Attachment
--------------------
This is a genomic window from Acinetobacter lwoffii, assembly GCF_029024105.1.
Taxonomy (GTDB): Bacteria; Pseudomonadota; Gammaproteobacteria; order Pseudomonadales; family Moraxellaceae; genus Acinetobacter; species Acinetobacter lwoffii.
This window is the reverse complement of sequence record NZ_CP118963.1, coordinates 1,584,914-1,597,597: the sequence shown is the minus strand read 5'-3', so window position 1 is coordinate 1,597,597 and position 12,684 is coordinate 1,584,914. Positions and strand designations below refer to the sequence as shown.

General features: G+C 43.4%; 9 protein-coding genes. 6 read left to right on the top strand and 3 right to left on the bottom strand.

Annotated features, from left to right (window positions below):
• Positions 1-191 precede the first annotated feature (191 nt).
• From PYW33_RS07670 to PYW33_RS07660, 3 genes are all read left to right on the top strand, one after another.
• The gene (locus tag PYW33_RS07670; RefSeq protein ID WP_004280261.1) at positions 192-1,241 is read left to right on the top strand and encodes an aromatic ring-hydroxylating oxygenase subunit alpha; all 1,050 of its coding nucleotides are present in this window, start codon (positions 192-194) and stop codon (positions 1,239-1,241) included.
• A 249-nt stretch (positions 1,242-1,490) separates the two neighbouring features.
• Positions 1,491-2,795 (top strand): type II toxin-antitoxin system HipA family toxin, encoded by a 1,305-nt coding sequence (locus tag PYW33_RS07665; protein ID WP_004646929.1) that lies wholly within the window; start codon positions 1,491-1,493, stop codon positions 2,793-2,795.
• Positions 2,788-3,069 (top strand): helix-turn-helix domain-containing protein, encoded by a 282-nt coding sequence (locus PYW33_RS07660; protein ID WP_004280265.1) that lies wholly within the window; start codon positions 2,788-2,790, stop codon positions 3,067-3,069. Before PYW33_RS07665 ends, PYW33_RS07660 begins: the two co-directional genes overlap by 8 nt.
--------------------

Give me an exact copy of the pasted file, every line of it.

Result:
This is a genomic window from Acinetobacter lwoffii, assembly GCF_029024105.1.
Taxonomy (GTDB): Bacteria; Pseudomonadota; Gammaproteobacteria; order Pseudomonadales; family Moraxellaceae; genus Acinetobacter; species Acinetobacter lwoffii.
This window is the reverse complement of sequence record NZ_CP118963.1, coordinates 1,584,914-1,597,597: the sequence shown is the minus strand read 5'-3', so window position 1 is coordinate 1,597,597 and position 12,684 is coordinate 1,584,914. Positions and strand designations below refer to the sequence as shown.

General features: G+C 43.4%; 9 protein-coding genes. 6 read left to right on the top strand and 3 right to left on the bottom strand.

Annotated features, from left to right (window positions below):
• Positions 1-191 precede the first annotated feature (191 nt).
• From PYW33_RS07670 to PYW33_RS07660, 3 genes are all read left to right on the top strand, one after another.
• The gene (locus tag PYW33_RS07670; RefSeq protein ID WP_004280261.1) at positions 192-1,241 is read left to right on the top strand and encodes an aromatic ring-hydroxylating oxygenase subunit alpha; all 1,050 of its coding nucleotides are present in this window, start codon (positions 192-194) and stop codon (positions 1,239-1,241) included.
• A 249-nt stretch (positions 1,242-1,490) separates the two neighbouring features.
• Positions 1,491-2,795 (top strand): type II toxin-antitoxin system HipA family toxin, encoded by a 1,305-nt coding sequence (locus tag PYW33_RS07665; protein ID WP_004646929.1) that lies wholly within the window; start codon positions 1,491-1,493, stop codon positions 2,793-2,795.
• Positions 2,788-3,069 (top strand): helix-turn-helix domain-containing protein, encoded by a 282-nt coding sequence (locus PYW33_RS07660; protein ID WP_004280265.1) that lies wholly within the window; start codon positions 2,788-2,790, stop codon positions 3,067-3,069. Before PYW33_RS07665 ends, PYW33_RS07660 begins: the two co-directional genes overlap by 8 nt.